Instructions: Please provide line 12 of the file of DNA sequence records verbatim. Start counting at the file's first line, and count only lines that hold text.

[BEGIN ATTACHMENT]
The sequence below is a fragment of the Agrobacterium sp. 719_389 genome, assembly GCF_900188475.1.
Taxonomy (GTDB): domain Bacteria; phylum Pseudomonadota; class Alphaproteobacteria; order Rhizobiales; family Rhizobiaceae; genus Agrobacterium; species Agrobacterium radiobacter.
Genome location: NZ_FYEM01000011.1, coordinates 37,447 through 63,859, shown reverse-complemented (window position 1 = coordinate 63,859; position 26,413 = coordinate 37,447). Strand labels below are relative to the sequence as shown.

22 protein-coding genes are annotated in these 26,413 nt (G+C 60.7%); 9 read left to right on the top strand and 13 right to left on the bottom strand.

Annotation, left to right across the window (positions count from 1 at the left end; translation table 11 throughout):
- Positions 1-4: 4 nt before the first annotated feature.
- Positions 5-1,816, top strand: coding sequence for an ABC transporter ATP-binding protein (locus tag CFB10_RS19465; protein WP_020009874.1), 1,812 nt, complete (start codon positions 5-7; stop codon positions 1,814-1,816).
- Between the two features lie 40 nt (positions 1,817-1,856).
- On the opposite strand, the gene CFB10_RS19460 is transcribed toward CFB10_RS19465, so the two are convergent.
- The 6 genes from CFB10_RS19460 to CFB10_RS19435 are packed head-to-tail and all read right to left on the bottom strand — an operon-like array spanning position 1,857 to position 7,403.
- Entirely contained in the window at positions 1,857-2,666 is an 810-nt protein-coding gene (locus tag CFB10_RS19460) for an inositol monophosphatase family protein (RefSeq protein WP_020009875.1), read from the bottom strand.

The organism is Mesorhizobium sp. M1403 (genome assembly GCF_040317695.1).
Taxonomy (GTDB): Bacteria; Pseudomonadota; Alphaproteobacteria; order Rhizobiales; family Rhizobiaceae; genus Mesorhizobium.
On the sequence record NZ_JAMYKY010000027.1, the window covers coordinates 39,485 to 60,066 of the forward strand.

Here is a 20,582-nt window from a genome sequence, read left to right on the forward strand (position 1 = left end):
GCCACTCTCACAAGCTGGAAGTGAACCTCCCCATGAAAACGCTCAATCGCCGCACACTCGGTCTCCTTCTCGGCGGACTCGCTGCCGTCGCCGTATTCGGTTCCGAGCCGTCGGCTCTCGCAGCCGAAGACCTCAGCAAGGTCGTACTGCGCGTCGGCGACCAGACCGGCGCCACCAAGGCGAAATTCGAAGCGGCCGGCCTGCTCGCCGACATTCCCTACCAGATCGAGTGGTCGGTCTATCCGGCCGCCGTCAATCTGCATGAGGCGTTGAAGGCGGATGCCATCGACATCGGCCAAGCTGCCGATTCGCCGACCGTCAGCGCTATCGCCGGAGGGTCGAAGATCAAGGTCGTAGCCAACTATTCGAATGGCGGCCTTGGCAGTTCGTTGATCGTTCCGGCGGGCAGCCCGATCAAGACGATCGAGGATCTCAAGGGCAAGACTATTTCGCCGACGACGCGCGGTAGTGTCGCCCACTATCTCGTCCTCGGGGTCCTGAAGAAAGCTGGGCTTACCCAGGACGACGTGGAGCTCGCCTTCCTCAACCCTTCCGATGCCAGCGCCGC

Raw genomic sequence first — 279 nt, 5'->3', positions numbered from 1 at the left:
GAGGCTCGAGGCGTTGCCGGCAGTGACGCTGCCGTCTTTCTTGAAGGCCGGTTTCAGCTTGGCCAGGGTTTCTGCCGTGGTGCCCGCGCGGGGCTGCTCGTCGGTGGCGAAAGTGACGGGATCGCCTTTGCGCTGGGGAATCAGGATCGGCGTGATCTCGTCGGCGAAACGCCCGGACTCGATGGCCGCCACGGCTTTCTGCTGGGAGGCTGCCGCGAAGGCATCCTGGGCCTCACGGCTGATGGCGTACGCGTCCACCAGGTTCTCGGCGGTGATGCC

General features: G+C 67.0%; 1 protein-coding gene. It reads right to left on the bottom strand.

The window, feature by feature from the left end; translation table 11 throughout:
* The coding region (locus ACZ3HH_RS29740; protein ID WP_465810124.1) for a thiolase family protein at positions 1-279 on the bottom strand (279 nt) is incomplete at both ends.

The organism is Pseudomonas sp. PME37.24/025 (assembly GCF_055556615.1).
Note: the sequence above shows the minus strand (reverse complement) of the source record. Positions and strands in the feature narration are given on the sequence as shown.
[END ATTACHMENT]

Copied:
The organism is Mesorhizobium sp. M1403 (genome assembly GCF_040317695.1).